Wednesday, July 8, 2020

First grandchild for MP Ian Liddell-Grainger




Conservative MP Ian Liddell Grainger (Bridgewater & West Somerset) and his wife Jill became grandparents for the first time on June 9 when their youngest child, May Alexandra, gave birth to a son, Leopold.   May, a makeup artist, lives in London with her 30-year-old partner, Christopher Burns. 

I normally do not write about Members of Parliament, but Ian Liddell-Grainger, 61, is a great-great-great-grandson of Queen Victoria. He is the first descendant of Queen Victoria to be elected to the House of Commons.

Ian is a descendant of Victoria's eighth child, Prince Leopold, Duke of Albany (1853-1884), and his wife Princess Helene of Waldeck und Pyrmont.  Leopold, who suffered from hemophilia, was named for his great-uncle, King Leopold I of the Belgians (Prince Leopold of Saxe-Coburg and Saafeld.  The Duchess of Albany was pregnant with her second child, Charles Edward when Prince Leopold died after a fall in Cannes.    Charles Edward was born four months after the death of his father.



The line of descent is through the Duke of Albany's daughter, Princess Alice (1883-1981), who in 1904 married HSH Prince Alexander of Teck (1874-1957), the youngest son of HRH Princess Mary Adelaide of Cambridge, a first cousin of Queen Victoria, and HH Prince Franz, Duke of Teck.  



Alice and Alexander -- who in 1917 renounced his German titles and was created Earl of Athlone and Viscount Trematon -- had three children: Lady May (1906-1994),  Rupert, Viscount Trematon (1907-1928) and Prince Maurice (who was only three months old when he died in September 1910). 




Lady May Cambridge married Sir Henry Abel Smith (1900-1993) and they were the parents of three children: Anne Mary Sibylla (1932), Richard Francis (1933-2004), and Elizabeth (1936).   Five-year-old Princess Elizabeth was one thirteen bridesmaids at Lady May's wedding in October 1931.   Among the other bridesmaids were the bride's first cousin, Princess Sybilla of Saxe-Coburg and Gotha, Princess Ingrid of Sweden, whose late mother, Princess Margaret of Connaught was a first cousin of Princess Alice and Lady Alice Montagu-Douglass-Scott.   In 1935, Lady Alice married May's first cousin, Prince Henry, Duke of Gloucester.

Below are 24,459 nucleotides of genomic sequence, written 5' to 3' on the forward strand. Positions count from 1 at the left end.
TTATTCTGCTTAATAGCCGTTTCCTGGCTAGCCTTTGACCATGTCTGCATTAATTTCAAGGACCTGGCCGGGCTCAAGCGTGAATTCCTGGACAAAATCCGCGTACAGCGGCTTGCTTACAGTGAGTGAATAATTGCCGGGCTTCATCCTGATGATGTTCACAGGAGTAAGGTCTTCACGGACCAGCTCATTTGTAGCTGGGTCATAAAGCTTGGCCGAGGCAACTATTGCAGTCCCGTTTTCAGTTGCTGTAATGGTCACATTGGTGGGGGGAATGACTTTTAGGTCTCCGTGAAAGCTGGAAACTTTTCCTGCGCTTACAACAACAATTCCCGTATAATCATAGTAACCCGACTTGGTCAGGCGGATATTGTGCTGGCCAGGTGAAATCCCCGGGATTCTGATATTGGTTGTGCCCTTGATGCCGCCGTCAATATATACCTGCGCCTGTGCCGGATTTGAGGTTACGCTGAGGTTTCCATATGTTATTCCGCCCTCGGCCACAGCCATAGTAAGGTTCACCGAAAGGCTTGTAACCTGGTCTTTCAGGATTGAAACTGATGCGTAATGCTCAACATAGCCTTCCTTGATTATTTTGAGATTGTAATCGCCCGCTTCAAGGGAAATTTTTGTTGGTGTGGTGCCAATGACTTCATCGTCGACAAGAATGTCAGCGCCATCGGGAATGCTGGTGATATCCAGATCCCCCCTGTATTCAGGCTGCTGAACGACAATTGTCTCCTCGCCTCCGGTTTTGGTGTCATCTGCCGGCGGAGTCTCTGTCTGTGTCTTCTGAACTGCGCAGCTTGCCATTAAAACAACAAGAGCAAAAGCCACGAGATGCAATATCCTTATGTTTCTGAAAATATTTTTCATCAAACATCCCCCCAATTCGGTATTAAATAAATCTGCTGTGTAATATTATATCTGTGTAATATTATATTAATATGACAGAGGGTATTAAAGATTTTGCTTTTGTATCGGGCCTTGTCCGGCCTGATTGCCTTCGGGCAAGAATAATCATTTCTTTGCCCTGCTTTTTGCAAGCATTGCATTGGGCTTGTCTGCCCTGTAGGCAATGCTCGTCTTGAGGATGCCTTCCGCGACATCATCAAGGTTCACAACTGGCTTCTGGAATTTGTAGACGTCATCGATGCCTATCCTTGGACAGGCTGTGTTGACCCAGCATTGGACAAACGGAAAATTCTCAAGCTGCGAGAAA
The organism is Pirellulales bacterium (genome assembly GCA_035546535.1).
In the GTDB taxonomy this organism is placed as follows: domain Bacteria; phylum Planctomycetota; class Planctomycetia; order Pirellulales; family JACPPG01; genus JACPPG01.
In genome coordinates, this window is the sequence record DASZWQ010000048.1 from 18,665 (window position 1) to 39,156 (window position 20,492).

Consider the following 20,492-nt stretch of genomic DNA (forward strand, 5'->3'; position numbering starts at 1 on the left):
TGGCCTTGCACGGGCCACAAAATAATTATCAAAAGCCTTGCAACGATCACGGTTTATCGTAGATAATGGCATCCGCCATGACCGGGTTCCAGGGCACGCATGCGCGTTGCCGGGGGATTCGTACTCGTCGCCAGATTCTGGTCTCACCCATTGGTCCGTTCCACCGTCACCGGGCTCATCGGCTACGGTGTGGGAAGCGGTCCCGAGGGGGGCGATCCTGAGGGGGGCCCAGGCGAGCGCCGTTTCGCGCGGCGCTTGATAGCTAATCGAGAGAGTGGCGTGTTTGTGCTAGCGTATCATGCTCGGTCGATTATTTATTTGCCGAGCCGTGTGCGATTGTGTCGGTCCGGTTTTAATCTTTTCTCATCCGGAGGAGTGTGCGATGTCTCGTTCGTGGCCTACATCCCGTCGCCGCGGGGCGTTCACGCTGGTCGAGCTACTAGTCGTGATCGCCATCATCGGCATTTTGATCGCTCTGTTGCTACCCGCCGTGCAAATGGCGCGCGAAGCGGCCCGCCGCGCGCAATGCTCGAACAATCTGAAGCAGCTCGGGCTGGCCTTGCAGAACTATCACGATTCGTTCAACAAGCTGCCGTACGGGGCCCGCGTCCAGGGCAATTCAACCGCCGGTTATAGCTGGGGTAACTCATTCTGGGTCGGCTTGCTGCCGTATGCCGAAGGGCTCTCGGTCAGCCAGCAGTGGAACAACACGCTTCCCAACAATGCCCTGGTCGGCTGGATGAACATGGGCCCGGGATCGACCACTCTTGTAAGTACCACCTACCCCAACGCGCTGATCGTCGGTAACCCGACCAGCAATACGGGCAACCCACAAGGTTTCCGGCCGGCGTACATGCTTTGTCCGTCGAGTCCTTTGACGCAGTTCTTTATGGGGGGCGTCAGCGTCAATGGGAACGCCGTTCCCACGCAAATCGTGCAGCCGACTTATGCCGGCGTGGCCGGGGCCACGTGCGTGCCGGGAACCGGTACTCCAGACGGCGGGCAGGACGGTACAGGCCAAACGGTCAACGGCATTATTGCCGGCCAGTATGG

It was at Lady May's wedding where Princess Sibylla met her husband, Hereditary Prince Gustav Adolf of Sweden.  They were introduced by Gustav Adolf's sister, Princess Ingrid.

Anne married David Liddell-Grainger (1930-2007) at St. George's Chapel in 1957. Her bridesmaids included Princess Beatrix of the Netherlands (her grandmother, Queen Wilhelmina, and Princess Alice were first cousins), and Princess Christina of Sweden, the youngest daughter of Princess Sybilla.

Embed from Getty Images


Ian is the eldest of five children.  He married Jill Nesbitt in 1985.  May has two older siblings:  Peter (1987) married Elizabeth Wilks in May and  Sophie (1988), now the wife of James Boardman.  Their marriage took place in August 2019.

Lady May was a bridesmaid to Princess Patricia of Connaught, Princess Mary, who married the future Earl of Harewood,  and Lady Elizabeth Bowes-Lyon, who married the Duke of York (George VI).   Lady May, Princess Mary, and the Duke of York were first cousins.   Princess Patricia and Lady May's mother were first cousins. Princess Alice and King George V were first cousins.


Victoria - Leopold - Alice -May -Anne -Ian -May -Leopold.

6 comments:

- said...

Marlene, do you have any source stating that one of MP Liddel-Grainger's godparents was Mary, Princess Royal? I found this http://self.gutenberg.org/articles/eng/List_of_godchildren_of_members_of_the_British_Royal_Family

Marlene Eilers Koenig said...

yes, the Princess Royal was one of Ian's godparents. Confirmed by the MP

- said...

Thanks but the thing is I need a reliable source to provide.

Marlene Eilers Koenig said...

I am a reliable source as is Mr. Liddell Grainger who confirmed it.

- said...

Marlene, you are a reliable source for me personally, I believe you. ;-) But I need a written source I can cite.

Marlene Eilers Koenig said...

It was not reported in the Times, but perhaps in other newspapers. You may have to do research which may include paid databases